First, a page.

May 31, 2011 10:39 am ET filed under Fact Check
The Sunday political talk shows cranked out their usual smorgasbord of misinformation and talking points this weekend. Sen. Mitch McConnell (R-KY) misled NBC viewers about the relationship between President Bush's tax cuts and our current national debt, and implied that President Obama has raised taxes when the opposite is true. On CBS, Rep. Eric Cantor (R-VA) claimed the House GOP's "Path to Prosperity" budget will "save" Medicare (though it would in fact replace the entire program with undervalued health care vouchers) and deflected all criticism of the GOP's plan by claiming that "Democrats have not put forward any plan whatsoever," even though that's not true. Cantor capped his appearance by exaggerating the debt reduction in the GOP plan by about $6 trillion. 2012 hopeful Tim Pawlenty told ABC viewers the president is "doing nothing" on Medicare, even though that program's trustees say President Obama's signature health care law extended the life of the program by eight years. And on Fox, freshman Rep. Allen West (R-FL) falsely claimed that 'only Democrats' have voted to cut Medicare.
May 23, 2011 1:03 pm ET filed under Video
Sen. McConnell's Half-Hearted Defense Of Medicare Vouchers: "Paul Ryan Would Say It's Not A Voucher Plan"
From the May 22, 2011, edition of Fox News Sunday:
May 23, 2011 11:18 am ET filed under Blog
May 23, 2011 10:52 am ET filed under Fact Check
The absurd ginned-up right-wing outrage over President Obama's reiteration of a long-standing tenet of mainstream Middle East peace plans continued on Sunday morning, even as the president drew applause from the crowd at AIPAC for repeating his call for a Palestinian state based on "the 1967 lines with mutually agreed swaps." Newt Gingrich, Sen. Mitch McConnell (R-KY) and House Intelligence Committee Chairman Mike Rogers (R-MI) each misrepresented the president's words in order to attack him. Honest conservatives were no easier to find on domestic policy issues either. McConnell joined Rep. Paul Ryan (R-WI) in claiming the House GOP budget 'saves Medicare' (although it in fact replaces the program with something utterly different) and that the White House would ration seniors' care (another falsehood). McConnell also claimed tax cuts aren't driving the debt and lied about President Obama's position on the Bush tax cuts. Meanwhile, Ryan claimed the Republican Medicare scheme polls better when you explain the details (nope), insisted Democrats haven't put forth any debt reduction plans (wrong again), and said his plan cuts $6 trillion in spending when on net it only cuts $155 billion. On CBS, Gingrich repeated an exaggeration of his record as Speaker of the House. And, not to be outdone, pizza magnate Herman Cain misled Fox viewers about the Fair Tax and claimed that failing to raise the debt ceiling would increase "market confidence," even though the market is saying the opposite.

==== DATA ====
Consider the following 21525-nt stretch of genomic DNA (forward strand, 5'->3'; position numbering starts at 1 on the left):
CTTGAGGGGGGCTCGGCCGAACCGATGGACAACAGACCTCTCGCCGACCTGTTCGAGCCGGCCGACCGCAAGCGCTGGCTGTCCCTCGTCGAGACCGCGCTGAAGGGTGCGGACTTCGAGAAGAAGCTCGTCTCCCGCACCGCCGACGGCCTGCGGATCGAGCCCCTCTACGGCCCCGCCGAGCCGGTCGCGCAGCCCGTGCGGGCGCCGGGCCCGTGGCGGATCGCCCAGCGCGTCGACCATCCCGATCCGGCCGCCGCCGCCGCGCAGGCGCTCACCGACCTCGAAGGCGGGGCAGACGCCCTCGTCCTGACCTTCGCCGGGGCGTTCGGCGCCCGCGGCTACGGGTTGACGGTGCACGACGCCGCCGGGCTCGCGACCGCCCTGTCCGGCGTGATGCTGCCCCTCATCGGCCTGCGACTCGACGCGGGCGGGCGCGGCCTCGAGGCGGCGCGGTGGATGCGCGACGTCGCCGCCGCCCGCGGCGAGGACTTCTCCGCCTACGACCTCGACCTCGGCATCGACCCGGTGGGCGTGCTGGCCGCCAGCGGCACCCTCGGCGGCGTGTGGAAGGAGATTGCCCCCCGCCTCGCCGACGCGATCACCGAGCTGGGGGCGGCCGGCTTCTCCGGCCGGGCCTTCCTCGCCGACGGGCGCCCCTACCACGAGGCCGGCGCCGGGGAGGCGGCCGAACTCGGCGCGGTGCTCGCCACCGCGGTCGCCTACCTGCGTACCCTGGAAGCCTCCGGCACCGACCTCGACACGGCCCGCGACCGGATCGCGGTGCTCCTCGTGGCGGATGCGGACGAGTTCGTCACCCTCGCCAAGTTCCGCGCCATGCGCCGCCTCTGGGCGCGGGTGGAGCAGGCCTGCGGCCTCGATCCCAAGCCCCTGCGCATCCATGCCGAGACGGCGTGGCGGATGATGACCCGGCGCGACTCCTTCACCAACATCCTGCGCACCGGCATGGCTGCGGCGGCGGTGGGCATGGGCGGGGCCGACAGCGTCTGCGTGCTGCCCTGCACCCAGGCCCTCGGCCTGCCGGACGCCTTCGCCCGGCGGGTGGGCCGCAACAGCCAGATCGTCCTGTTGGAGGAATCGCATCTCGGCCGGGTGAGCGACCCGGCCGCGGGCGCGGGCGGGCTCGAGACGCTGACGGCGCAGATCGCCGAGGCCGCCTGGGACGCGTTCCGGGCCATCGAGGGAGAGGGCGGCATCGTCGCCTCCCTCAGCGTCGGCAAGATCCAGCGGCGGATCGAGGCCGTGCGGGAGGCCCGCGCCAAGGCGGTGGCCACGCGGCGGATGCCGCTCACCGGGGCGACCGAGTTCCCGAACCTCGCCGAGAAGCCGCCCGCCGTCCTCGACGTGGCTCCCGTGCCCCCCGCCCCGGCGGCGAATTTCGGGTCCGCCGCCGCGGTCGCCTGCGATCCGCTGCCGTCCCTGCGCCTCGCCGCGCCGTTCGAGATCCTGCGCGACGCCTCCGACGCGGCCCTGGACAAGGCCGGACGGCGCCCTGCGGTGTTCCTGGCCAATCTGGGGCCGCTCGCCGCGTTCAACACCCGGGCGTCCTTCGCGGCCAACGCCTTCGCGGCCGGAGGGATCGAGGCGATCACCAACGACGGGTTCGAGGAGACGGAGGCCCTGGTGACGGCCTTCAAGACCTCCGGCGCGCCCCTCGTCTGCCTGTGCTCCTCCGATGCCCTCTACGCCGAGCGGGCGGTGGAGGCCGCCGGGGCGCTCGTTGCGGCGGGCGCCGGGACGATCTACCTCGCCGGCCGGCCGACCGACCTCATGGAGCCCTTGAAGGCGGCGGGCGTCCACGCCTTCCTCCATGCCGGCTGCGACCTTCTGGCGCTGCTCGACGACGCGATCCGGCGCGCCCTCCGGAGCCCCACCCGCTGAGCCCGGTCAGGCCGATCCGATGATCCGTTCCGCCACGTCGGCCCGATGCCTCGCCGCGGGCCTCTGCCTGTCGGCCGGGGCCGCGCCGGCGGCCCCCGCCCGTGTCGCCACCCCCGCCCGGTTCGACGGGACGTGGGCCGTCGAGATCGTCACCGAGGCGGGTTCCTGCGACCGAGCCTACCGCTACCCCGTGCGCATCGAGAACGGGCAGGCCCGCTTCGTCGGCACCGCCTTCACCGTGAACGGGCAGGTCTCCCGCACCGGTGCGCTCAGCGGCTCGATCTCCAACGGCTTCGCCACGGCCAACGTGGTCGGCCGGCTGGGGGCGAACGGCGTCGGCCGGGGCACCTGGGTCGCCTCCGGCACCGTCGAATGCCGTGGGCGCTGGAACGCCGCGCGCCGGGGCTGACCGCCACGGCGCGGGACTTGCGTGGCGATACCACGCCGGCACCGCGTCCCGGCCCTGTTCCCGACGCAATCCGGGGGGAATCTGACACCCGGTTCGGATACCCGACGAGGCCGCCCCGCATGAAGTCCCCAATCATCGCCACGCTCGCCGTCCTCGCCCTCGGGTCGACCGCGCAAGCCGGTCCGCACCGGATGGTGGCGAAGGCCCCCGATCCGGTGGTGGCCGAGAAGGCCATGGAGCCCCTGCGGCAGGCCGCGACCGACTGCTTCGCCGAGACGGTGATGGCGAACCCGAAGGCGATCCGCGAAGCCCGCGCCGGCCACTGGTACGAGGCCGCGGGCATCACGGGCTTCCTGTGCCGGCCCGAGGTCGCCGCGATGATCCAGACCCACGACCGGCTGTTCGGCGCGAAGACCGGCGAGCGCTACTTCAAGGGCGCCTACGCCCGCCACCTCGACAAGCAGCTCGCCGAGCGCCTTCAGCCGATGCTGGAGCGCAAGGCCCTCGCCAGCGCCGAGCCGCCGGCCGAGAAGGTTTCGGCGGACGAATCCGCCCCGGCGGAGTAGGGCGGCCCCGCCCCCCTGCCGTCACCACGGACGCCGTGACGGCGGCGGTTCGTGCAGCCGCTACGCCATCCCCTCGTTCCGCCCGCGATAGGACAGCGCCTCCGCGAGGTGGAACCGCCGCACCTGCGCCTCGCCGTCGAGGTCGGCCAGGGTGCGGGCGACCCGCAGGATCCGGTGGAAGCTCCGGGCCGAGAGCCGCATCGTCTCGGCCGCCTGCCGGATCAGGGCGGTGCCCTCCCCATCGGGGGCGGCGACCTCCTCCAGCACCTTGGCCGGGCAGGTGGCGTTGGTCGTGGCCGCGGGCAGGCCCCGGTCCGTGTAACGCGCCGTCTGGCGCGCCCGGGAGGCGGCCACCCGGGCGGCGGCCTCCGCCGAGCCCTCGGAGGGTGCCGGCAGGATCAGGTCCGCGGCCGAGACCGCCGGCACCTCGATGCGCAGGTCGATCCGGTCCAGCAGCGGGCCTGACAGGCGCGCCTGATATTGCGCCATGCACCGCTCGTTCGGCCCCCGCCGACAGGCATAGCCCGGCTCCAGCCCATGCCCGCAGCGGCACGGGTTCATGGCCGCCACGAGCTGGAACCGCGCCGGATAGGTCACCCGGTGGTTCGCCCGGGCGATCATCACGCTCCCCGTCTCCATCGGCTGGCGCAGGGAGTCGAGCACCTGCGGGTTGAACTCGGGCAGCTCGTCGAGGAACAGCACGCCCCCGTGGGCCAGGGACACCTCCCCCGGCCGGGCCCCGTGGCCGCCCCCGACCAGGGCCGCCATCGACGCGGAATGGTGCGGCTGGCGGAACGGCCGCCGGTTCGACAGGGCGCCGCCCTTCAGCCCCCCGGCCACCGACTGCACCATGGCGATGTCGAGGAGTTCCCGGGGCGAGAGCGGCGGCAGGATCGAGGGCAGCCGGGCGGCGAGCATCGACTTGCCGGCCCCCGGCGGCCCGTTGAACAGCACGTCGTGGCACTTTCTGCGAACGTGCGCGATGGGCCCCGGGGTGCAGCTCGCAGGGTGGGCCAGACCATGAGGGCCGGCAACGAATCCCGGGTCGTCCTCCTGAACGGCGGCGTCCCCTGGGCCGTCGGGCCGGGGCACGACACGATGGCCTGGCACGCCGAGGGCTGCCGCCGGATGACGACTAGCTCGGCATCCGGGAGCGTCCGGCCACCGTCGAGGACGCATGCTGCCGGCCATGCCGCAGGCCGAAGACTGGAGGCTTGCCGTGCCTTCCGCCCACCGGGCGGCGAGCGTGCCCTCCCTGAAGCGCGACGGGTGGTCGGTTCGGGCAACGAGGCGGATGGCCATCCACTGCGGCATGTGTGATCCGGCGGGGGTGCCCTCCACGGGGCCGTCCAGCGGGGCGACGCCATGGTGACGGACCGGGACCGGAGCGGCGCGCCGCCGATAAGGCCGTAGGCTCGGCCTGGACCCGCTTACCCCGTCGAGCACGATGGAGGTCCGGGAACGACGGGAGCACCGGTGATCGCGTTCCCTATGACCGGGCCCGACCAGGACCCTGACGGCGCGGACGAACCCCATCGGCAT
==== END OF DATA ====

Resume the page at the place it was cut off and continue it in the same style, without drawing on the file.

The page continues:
May 16, 2011 10:49 am ET filed under Blog
May 16, 2011 10:39 am ET filed under Fact Check
The Sunday political talk shows were full of conservatives spouting misinformation about everything from energy policy and taxes to the debt and recent economic history. Speaker John Boehner (R-OH) falsely claimed the economy isn't creating jobs, despite 2.1 million new private-sector jobs added over 14 straight months of growth. Sen. Mitch McConnell (R-KY) misled on Social Security, Sen. Jon Kyl (R-AZ) claimed the Bush tax cuts haven't hurt the national debt picture, and Rep. Paul Ryan (R-WI) exaggerated the spending cuts in the House GOP budget, which total a mere $155 billion after you factor in the deep tax cuts the plan offers to the wealthiest. Each of those three claimed that ending tax subsidies for oil companies would increase gas prices, but it won't — and Kyl had to blatantly misrepresent a Congressional Research Service report to support his claim. And in a statement that sums up GOP insincerity on a negotiated debt-reduction agreement, Ryan rewrote the last decade of Republican policy by claiming that "the whole reason we're running into this debt limit so soon is because of the spending spree that has occurred over the last two years."